Marty Walsh, testifies on his nomination to be Secretary of Labor before the Senate Committee on Health, Education, Labor and…
Marty Walsh, testifies on his nomination to be Secretary of Labor before the Senate Committee on Health, Education, Labor and Pensions on Feb. 4, 2021, in Washington.

WASHINGTON - The U.S. Senate on Monday confirmed former union leader Marty Walsh, a son of Irish immigrants, as the next labor secretary, boosting U.S. President Joe Biden's efforts to expand workers' protection and delivering a win for the country's organized labor movement.

Walsh’s confirmation, by a 68-29 margin on Monday evening, is likely to have a major impact on U.S. workplace laws and regulations, including vigorous enforcement of occupational safety and health rules, overtime payments and proper administration of employee benefit plans.

Walsh, 53, led Boston's Building and Construction Trades Council for two years before winning the 2013 race for mayor with strong backing from large labor groups. He has also served in the Massachusetts House of Representatives.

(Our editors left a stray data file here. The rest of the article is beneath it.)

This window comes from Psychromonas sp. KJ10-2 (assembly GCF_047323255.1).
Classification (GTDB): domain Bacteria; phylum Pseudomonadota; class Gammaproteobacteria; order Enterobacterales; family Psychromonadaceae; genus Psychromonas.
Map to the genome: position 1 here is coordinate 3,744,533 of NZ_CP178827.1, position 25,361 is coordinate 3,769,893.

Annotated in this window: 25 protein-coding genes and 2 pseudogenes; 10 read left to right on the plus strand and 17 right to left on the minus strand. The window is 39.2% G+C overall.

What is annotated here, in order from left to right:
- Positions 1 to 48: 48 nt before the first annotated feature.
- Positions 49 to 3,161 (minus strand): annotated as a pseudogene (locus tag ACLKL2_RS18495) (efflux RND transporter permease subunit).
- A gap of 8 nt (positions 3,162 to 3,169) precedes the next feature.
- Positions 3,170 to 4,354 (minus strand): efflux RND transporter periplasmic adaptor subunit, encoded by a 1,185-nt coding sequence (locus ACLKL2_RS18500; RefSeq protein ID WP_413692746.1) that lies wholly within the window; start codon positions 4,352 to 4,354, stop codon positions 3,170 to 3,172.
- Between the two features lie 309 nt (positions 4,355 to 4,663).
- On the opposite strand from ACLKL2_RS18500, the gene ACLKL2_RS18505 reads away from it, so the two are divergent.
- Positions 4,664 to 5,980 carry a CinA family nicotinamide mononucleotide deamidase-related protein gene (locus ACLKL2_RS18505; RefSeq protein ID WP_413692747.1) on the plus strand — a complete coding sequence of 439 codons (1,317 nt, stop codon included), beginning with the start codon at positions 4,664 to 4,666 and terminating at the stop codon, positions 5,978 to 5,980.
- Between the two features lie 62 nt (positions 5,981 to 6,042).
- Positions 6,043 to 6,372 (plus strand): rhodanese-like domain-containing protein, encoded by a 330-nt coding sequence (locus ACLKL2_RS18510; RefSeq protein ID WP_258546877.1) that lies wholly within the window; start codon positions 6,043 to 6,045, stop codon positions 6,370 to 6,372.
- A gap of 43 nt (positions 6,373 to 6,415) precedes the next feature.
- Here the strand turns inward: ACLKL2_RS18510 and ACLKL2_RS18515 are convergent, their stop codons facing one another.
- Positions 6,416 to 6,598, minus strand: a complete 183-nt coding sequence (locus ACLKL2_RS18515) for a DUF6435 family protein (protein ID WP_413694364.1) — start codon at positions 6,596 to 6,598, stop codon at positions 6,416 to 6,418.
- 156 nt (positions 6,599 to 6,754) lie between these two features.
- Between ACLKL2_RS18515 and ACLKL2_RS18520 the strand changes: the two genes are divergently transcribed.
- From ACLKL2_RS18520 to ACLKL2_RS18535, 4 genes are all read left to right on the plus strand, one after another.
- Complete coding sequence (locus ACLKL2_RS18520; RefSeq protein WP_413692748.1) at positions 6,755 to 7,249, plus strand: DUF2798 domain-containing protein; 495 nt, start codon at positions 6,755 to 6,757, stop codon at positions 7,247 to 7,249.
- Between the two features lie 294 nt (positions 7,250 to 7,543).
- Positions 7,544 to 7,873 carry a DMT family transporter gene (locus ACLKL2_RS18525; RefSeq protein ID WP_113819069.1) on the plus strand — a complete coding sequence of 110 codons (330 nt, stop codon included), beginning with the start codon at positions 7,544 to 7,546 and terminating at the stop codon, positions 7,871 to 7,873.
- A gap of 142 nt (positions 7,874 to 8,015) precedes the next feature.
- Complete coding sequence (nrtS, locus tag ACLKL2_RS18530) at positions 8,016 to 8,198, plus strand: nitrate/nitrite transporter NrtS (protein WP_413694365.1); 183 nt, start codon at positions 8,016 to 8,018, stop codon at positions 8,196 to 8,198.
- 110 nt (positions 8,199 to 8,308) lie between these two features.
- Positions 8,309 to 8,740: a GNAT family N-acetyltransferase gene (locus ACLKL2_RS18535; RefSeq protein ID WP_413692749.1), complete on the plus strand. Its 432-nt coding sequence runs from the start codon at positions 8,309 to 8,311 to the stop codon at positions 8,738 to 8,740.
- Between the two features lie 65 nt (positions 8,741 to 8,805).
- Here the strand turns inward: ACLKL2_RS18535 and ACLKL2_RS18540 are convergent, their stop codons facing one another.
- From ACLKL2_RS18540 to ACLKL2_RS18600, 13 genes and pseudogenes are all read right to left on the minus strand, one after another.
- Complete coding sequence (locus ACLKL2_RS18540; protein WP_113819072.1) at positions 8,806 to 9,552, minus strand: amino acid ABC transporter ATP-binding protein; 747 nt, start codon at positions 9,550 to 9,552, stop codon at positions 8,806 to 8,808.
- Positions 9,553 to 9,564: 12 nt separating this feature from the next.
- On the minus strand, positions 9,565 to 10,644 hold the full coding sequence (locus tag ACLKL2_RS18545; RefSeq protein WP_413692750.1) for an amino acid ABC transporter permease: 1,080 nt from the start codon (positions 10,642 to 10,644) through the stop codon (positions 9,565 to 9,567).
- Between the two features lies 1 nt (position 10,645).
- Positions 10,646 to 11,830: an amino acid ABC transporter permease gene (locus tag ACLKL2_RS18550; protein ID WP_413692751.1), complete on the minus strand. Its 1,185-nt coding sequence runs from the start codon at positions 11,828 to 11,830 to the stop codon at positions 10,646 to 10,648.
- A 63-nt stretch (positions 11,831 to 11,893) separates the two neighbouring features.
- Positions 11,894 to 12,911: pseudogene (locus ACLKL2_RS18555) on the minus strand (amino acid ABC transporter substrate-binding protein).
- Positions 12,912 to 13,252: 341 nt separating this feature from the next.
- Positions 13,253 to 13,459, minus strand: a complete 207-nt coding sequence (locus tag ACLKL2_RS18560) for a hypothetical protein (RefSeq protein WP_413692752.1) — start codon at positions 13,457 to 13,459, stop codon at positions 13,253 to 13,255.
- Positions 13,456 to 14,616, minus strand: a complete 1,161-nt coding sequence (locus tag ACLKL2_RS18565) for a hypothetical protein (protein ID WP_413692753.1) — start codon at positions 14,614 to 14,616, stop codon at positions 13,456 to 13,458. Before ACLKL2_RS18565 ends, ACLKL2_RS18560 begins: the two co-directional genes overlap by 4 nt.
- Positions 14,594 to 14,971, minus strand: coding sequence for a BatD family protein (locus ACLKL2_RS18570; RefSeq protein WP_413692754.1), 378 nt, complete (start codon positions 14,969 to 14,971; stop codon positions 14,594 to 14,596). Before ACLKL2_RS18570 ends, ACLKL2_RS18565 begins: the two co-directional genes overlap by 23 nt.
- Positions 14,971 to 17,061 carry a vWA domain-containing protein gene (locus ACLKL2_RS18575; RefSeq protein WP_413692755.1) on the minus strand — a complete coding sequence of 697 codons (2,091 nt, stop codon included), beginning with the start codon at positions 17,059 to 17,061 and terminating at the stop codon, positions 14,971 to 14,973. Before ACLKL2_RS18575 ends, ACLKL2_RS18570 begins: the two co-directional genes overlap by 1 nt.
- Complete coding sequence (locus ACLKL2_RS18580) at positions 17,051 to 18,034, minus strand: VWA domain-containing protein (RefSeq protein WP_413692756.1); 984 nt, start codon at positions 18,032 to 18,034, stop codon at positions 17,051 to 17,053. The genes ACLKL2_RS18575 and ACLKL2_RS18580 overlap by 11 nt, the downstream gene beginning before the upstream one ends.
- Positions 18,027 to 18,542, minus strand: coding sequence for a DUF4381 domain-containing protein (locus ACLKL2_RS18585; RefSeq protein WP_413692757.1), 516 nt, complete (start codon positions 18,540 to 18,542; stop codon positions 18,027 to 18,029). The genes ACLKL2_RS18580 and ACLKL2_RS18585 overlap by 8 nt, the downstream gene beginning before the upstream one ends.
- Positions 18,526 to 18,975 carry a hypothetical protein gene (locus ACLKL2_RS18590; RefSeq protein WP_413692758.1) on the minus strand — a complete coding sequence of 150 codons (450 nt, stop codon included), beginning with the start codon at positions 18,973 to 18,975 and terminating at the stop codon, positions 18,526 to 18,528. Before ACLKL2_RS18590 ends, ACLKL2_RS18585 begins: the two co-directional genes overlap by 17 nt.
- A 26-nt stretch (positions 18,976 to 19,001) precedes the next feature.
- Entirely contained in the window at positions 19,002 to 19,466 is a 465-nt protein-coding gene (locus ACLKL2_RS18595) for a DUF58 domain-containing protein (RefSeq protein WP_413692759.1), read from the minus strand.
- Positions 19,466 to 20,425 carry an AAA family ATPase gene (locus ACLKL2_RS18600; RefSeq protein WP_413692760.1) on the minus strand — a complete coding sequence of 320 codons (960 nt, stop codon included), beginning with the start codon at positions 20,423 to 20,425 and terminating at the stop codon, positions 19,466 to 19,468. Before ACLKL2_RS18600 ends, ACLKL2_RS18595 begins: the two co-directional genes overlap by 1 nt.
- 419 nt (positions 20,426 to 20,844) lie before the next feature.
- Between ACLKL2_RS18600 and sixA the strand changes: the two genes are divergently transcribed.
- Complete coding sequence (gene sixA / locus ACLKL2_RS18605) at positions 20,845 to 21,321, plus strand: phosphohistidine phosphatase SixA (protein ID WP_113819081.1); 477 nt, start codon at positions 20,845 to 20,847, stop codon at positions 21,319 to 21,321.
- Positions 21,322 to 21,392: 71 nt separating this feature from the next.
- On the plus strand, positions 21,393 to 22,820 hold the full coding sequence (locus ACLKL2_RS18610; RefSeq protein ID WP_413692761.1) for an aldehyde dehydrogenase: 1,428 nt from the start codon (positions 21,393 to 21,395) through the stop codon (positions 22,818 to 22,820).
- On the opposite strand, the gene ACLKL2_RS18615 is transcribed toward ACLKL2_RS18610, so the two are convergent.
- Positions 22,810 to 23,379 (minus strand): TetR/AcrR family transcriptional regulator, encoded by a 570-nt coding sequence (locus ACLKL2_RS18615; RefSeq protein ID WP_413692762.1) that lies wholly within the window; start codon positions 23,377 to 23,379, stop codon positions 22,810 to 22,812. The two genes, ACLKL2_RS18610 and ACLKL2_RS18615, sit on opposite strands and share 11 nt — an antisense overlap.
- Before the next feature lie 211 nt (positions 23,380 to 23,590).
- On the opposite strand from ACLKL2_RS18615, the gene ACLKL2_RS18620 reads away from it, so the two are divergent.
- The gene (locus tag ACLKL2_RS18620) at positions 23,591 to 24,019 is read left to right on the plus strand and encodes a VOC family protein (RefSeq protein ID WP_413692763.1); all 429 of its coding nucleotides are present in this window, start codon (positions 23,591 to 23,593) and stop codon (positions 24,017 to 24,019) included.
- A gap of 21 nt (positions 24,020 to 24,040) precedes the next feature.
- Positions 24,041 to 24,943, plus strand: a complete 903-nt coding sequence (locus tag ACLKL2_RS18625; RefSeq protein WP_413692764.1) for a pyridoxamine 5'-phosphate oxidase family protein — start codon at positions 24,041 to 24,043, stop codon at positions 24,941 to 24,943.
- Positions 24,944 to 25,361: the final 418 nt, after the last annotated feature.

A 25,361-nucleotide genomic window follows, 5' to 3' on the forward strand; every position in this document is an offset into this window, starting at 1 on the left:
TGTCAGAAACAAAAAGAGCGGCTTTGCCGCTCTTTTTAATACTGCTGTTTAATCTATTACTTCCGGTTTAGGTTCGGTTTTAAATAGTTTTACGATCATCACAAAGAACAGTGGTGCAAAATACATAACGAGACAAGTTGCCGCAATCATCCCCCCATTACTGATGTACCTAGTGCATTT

Walsh has supported key proposals affecting workers, including a $15 minimum wage, paid family leave and the PRO Act, a proposal to update labor laws and give workers more ability to organize at work that the House of Representatives passed last year.

Despite the far-reaching impact on employers and businesses, Walsh's nomination has not attracted much controversy.

During his nomination hearing, Walsh spoke about being collaborative, a trait that has won him support from large business groups.

"Throughout my career, I've led by listening, collaborating and building partnerships. That's how, if confirmed, I will lead the Department of Labor," he said.

In a letter to the Senate last week, the U.S. Chamber of Commerce said it supported Walsh's nomination, noting that he "has a reputation as a consensus builder and has displayed a willingness to work with a wide array of constituencies."

Walsh would be the last of Biden's Cabinet secretaries to be confirmed by the Senate, though two other Cabinet-level positions remain to be confirmed.